It’s been 10 years since voters approved a home-rule charter giving Santa Fe a measure of independence from the state Legislature, which reigns supreme over most New Mexico towns and cities.
It’s a good local constitution. Among its features are modern-day citizen controls over government via initiative, referendum and recall. And, of course, it made provision for amendments. This was an especially appealing idea — since some of the more sweeping reforms were held in abeyance by a diverse charter commission willing to wait until our community might be better prepared to adopt them.
For the past year or so, a citizen-volunteer charter review commission has been working on several amendments.
At this evening’s meeting, the council will determine which ones to send on for citizen approval. Some are so sensible that we can’t imagine the City Council not putting them on the March municipal ballot. As for others, we’re not sure they’re ready for prime time.
Among the proposals:
* Requiring law degrees of our municipal judges? Great idea. There’ll be a bit of resistance from folks who love to maunder about the “people’s court” — but last we looked, Ann Yalman was eminently human; sensitive yet sensible. The acting judge also is a lawyer — and that, we suspect, is a leading reason why our city court at last is less of a zoo.
* Allowing the mayor to vote not just to break ties, but also when his or her vote is needed for quorum purposes to meet minimum-vote standards? This provision surely should be in the charter.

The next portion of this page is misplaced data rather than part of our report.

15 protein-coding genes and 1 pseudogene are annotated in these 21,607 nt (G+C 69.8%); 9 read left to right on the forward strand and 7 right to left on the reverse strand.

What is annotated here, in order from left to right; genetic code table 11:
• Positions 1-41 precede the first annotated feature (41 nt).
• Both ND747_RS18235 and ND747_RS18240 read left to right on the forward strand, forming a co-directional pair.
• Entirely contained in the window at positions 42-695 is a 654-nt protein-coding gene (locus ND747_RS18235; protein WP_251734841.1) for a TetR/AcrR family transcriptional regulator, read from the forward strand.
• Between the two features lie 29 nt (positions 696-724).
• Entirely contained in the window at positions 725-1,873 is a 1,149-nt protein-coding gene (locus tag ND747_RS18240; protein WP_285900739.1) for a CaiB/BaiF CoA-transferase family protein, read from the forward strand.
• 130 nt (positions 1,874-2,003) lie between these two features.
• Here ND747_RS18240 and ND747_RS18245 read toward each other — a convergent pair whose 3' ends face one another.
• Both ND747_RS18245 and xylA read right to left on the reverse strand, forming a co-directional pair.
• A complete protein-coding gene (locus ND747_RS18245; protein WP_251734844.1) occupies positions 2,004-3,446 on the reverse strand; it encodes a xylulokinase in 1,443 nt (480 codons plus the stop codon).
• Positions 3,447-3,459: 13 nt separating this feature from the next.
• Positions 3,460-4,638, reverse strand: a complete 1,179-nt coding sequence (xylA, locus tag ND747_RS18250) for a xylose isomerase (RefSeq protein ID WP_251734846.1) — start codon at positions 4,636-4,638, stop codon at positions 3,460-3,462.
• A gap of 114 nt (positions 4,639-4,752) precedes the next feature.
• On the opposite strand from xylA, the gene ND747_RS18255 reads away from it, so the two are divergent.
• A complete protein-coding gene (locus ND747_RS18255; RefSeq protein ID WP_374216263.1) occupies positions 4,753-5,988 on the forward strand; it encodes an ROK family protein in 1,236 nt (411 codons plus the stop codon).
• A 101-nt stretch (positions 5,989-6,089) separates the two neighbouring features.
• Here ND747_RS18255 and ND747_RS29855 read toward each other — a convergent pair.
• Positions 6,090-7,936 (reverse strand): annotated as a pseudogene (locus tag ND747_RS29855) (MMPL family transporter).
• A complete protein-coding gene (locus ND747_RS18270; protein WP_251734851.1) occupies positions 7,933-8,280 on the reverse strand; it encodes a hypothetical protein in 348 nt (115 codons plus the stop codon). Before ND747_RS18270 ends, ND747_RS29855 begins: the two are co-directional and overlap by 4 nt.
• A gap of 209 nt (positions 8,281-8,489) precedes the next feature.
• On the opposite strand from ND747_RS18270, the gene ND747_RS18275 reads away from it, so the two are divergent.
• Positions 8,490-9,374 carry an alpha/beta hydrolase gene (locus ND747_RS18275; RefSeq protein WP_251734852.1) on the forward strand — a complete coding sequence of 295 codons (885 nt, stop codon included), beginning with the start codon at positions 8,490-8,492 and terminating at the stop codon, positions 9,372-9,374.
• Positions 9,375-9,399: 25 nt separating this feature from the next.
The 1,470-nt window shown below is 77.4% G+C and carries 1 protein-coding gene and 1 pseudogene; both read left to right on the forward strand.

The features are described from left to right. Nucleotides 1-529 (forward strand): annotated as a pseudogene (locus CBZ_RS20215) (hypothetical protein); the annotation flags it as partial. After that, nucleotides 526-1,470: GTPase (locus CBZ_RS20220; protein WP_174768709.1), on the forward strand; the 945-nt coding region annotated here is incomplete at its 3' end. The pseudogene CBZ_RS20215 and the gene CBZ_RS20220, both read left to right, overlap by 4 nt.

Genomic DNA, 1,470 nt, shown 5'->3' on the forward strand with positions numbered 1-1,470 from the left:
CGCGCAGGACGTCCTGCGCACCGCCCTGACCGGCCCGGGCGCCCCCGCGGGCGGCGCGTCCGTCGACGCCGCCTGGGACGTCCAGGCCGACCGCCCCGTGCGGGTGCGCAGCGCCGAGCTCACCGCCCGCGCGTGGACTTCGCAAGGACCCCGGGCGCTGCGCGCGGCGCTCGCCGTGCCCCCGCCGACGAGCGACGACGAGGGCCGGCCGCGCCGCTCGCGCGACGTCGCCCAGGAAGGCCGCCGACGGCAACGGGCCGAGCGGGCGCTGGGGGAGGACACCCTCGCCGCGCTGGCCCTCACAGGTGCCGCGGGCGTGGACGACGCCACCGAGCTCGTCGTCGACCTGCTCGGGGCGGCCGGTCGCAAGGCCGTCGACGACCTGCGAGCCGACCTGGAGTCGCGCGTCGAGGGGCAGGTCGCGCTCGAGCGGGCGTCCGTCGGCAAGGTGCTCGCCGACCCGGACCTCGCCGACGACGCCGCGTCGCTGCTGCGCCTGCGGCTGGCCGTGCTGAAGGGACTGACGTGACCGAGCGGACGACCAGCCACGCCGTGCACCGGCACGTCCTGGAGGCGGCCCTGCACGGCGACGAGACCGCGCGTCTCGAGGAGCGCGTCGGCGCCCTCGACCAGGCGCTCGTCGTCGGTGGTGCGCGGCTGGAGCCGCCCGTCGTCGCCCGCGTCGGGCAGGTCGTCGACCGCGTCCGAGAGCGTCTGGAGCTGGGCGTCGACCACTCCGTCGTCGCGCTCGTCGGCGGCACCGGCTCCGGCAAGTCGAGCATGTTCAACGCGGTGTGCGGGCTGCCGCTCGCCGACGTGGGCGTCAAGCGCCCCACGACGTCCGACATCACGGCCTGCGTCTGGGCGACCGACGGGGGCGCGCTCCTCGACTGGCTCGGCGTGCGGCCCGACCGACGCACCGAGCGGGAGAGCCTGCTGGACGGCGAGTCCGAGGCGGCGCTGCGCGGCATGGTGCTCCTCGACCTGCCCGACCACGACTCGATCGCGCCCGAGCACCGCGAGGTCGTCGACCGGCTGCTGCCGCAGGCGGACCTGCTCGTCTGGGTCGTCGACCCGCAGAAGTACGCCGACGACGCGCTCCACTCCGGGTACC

* Lowering the number of petition signatures necessary to put initiatives and referenda on the ballot? Beware of this one, unless you like lunatics running the asylum — or corporate interests controlling our community under the guise of Concerned Citizens for Noble-Sounding Ignobility, or something like that.
Our charter allows citizen-initiatives, referenda and recall of bad choices — but it takes petition signatures of 20 percent of our registered voters. That’s a high hurdle — and it should be. Worthy causes will draw plenty of signatures.
* Instant-runoff, or ranked-choice, elections? This is a sophisticated concept, but this is a city of sophisticated voters. We should be able to rank our choices of candidates right on the ballot. If no candidate wins a majority of first-place votes, the one with the fewest votes is eliminated — and the second-, third- and lesser votes are counted according to voters’ choices. The process goes on until one candidate gets a majority. It’s done by computer, so it really is an instant runoff. It’s working in other places — and, as we’ve noted, voters are spared the damage that “spoiler” candidates and assorted whackos can do to the process, while allowing every dog his day.
* Public financing of municipal campaigns? That could cost taxpayers hundreds of thousands of dollars every couple of years — and could be a big disadvantage to candidates willing to stick to the city limit while an opponent goes hog wild. We’d say let candidates scrounge for whatever money they think they need — as long as there are disclosure rules on the books. Santa Feans, election in and election out, have shown a healthy disregard for heavily financed candidates — and/or their sugar daddies.
We hope to hear a lively discussion of the amendments tonight — and with at least as much sincerity as Machiavellian motives. Meanwhile, we thank the members of the original charter commission as well as the charter-review commission; theirs is, too often, tough, dry, difficult work on behalf of an ever-better Santa Fe.